Articles

Competitive Exclusion

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Science  17 Nov 1961:
Vol. 134, Issue 3490, pp. 1599-1601
DOI: 10.1126/science.134.3490.1599

Abstract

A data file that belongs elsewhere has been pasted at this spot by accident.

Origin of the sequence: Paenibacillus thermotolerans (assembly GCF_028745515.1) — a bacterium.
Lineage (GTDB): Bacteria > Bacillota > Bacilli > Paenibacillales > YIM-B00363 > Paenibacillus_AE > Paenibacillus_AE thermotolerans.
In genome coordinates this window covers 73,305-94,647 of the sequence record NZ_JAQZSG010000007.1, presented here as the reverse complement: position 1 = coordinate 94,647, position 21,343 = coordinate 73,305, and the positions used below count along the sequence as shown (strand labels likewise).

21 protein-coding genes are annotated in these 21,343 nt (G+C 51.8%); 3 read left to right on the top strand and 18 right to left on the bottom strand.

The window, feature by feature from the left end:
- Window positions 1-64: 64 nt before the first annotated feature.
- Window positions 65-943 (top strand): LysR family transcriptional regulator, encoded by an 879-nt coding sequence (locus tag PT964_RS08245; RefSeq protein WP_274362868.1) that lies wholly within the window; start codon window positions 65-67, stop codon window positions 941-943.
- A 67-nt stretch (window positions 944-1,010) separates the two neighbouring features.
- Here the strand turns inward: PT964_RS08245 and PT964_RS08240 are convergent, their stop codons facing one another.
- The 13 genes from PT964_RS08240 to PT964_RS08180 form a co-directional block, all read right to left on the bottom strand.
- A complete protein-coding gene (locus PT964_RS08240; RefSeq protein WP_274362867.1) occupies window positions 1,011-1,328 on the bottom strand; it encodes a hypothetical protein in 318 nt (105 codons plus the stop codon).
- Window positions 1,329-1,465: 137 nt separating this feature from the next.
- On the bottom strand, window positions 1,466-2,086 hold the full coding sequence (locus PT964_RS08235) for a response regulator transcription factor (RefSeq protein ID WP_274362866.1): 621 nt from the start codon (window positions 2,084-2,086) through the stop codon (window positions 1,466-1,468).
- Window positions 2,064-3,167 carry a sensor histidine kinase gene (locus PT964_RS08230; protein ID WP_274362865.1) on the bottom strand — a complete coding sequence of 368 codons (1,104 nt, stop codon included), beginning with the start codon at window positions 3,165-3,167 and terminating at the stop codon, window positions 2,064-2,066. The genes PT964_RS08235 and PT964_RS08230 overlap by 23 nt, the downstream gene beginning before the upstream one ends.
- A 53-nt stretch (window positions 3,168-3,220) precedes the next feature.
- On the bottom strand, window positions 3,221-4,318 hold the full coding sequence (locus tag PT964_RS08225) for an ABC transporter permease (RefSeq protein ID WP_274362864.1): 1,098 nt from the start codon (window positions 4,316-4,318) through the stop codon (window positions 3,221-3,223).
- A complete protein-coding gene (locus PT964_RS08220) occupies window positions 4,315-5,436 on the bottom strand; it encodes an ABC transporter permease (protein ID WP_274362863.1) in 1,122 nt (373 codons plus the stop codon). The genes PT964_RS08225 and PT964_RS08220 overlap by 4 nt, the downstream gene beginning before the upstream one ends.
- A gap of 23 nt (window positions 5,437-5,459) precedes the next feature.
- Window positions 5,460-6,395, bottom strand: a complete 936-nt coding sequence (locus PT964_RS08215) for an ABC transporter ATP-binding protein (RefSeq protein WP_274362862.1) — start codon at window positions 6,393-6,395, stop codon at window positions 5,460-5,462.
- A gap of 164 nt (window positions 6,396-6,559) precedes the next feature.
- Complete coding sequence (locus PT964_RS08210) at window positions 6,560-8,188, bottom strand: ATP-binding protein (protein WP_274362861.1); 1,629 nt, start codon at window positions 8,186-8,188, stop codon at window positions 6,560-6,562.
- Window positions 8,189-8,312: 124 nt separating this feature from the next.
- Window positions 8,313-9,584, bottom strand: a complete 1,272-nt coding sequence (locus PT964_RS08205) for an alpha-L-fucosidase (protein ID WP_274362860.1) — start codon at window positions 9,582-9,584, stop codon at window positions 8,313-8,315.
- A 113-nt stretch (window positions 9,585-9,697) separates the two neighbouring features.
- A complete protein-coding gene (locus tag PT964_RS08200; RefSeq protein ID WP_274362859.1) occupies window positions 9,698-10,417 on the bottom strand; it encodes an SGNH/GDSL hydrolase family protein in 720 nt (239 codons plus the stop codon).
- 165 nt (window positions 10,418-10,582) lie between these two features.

Two species, A and B, interact when their niches α and β intersect in space and time. The composite element AB may be either more, less, or equally effective in regulation. It is suggested that the first condition exists when the overlap between α and β is small; this leads, on a large scale, to complex biocenotic phenomena in which components of a tremendously diversified biota may coexist. The coupling AB is likely, on the other hand, to be antagonistic to optimization of regulation by the whole community; in this case, it is postulated, one of the components (the less effective regulator acting alone) is purged. This is competitive exclusion, and it develops when α and β intersect greatly. Between these extremes of cooperation and competition lies an area of niche intersection in which AB is not much better or worse than A or B alone. This case gives rise to passive coexistence of A and B. These are the extremes; even a cursory consideration of the permutational possibilities for niche intersection gives an immediate concept of the overwhelming variety of possible interspecific interactions and a glimpse of the dangers inherent in overemphasizing a single aspect. It is therefore advocated that the principle of competitive exclusion be regarded as only a small segment of a broad class of interspecific phenomena (9).